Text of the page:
Saturday, November 23, 2013

A relaxing day at the beach

I'm not sure I could ever get excited about training for a calculated, reasonable fitness goal — not when there are outlandish adventures to be had. And, like many milestones in life, it's not even so much about the outcome of the outlandish adventure as it is about the journey there. The preparations. The training. How do you train for an outlandish adventure? With smaller adventures, wherever they can be found and woven into the fabric of daily life. Fitness for the sake of fitness? Sure, that's great. But fitness for the sake of adventure? There's the hook for something meaningful.

Now that it's winter training season, I'm hoping to put in weekly long, leisurely paced runs and/or hikes. The very best part of this goal is asking myself, "Okay, where do I want to run this week?" For more than a year now, I've followed Leor Pantilat's fantastic adventure running blog, and at this point I must have twenty of his route ideas saved in my "Life List" file. The guy covers big miles on jaw-dropping routes across Northern California and the High Sierra, taking fabulous photos along the way. One of the more local runs is his Point Reyes Pilgrimage, a 24-mile, figure-8 loop through the hills and along the coast of this National Seashore. I recruited our friends Harry, Martina, and Steve to join us for the Saturday outing.

The weather couldn't have been more sublime. Sixty degrees, clear skies, comfortable humidity, no wind — not even an errant breeze. Summers on the Northern California coast are frequently cool and foggy, but winters here have a higher frequency of clear and warm weather. The best part about this mix-up of seasons is, summer is still the busy season for tourism. During the fall and winter, beautiful days such as this can be enjoyed in relative peace and solitude.

Descending the Woodward Valley Trail toward Drakes Bay.

Leor's route had spurs leading out to a few beaches, but he noted that some of these beaches were only accessible at low tide. We knew that high tide was right in the middle of the day, but there wasn't much we could do about it — we also only have nine hours of daylight to work with this time of year. Still, we scrambled along the rocks of Sculptured Beach with tempered hopes that we'd be able to attain access to Secret Beach.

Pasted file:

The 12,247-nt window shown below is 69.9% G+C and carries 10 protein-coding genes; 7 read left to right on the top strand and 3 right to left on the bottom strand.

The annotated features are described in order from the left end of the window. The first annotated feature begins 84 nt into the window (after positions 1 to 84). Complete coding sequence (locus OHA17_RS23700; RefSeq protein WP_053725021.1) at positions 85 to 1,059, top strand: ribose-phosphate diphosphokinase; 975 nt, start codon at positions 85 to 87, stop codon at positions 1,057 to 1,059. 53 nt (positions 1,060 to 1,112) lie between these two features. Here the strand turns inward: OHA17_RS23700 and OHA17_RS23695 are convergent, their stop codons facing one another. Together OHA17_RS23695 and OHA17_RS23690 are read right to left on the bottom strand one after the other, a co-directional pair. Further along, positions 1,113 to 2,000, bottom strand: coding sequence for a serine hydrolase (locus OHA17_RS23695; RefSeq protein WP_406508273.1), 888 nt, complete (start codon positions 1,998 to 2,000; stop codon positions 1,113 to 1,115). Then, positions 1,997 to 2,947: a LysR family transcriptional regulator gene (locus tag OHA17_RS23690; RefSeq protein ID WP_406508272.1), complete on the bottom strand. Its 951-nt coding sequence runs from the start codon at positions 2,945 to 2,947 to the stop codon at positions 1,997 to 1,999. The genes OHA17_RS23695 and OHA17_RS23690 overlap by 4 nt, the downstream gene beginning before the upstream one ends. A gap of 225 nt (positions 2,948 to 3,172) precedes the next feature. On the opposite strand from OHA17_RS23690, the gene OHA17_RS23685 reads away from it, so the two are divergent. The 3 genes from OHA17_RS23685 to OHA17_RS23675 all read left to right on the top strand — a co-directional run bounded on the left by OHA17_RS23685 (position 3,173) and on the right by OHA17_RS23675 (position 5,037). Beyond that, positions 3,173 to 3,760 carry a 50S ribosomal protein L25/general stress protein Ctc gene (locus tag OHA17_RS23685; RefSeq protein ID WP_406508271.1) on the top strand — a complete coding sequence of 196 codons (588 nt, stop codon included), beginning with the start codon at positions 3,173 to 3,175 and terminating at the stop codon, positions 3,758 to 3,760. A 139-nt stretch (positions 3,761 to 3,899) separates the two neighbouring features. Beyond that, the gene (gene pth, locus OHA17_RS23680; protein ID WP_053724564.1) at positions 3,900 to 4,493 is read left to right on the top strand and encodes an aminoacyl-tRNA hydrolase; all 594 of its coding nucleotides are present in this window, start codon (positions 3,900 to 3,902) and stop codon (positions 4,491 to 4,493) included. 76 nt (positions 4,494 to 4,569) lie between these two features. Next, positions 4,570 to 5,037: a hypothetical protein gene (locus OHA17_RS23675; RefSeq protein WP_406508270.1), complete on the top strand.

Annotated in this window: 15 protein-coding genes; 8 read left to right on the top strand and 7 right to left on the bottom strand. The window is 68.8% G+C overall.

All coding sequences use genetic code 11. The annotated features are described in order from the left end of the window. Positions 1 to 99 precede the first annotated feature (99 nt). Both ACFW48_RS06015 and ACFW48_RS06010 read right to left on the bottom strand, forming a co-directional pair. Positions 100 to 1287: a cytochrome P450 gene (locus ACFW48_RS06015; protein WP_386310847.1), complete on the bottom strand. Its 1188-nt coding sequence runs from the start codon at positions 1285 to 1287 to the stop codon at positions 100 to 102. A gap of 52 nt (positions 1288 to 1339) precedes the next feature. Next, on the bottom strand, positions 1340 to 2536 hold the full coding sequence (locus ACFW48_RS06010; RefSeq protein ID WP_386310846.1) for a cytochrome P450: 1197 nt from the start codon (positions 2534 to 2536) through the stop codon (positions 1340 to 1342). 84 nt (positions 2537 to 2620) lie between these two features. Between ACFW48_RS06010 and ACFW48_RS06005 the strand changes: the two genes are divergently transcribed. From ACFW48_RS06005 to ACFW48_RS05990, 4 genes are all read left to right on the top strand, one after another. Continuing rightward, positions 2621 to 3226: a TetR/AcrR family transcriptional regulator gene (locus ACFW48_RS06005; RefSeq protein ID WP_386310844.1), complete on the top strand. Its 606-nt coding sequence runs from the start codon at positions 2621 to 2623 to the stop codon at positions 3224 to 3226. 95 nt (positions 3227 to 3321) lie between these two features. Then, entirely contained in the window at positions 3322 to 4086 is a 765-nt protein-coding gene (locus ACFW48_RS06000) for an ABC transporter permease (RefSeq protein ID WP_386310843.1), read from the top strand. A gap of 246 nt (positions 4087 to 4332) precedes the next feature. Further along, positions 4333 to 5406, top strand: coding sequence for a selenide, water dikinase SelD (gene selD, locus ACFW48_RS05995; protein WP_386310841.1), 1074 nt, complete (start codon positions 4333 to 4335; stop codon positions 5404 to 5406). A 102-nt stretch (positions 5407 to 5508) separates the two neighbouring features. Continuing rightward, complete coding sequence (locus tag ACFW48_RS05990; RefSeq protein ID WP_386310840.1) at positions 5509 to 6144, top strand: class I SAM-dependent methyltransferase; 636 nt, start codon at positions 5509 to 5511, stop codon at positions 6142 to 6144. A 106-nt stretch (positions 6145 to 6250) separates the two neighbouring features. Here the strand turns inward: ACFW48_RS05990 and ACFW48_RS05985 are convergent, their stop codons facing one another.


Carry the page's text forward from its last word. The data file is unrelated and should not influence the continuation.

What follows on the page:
Within a few hundred yards, we were debating whether it was worth wading through this keyhole. Currents are strong in this region and can rip a swimmer out to sea without much warning. If you lost your balance in the wrong wave at the wrong time, things could go bad in a hurry. We opted to turn around.

There was still fun scrambling to be had, though, even if it wasn't completely necessary.

There was 4,300 feet of climbing on this route, but by far the most strenuous part of the run was jogging through the sand along the shoreline. Despite mild temperatures, my face and arms cascaded sweat. Steve and I joked about working this hard for 350 miles of Alaska snow while wearing primaloft body armor and towing a 30-pound sled, and then stopped laughing because it wasn't a joke. This is actually how tough the ITI is going to be, pretty much the entire way. I try not to think too much about it on a beautiful November afternoon on a beach in California. At least I have a justifiable excuse to come back here soon.

Arch Rock. Running toward this cliff, I thought, there's no way we're ever going to get around that. Lo and behold, there was an arch under Arch Rock, allowing us to slip under the cliff and climb up a drainage on the other side.

Martina and Harry are both recovering from injuries and opted to skip the second ten-mile loop. We left them on Arch Rock and began the long climb back to the ridge.

While we nibbled on snacks above Wildcat Camp, Steve said, "This is why I became a trail runner. I wanted to have the fitness to just run and hike places like this all day, without it being a big deal." Yes. Exactly that. It doesn't have to be outlandish, extreme, epic, whatever superlative you feel like using — it can just be a relaxing day at the beach.

We crossed Wildcat Beach to Alamere Falls. When we arrived here, there were at least two dozen other people milling about the area. We ran 15 miles to this point and had only seen a handful of people so far all day, so the crowds shattered our illusions that Point Reyes, despite its proximity to San Francisco, is a hidden secret of an idyllic coastline. But the falls were a gorgeous destination, and the point were we turned to run north again.

The Glen Trail was a fun romp through a lush Douglas Fir forest, with more green than I have seen in a while. It was a great day. Thanks, friends. And thanks to Leor for the inspiration. I can see Point Reyes becoming a pilgrimage of our own.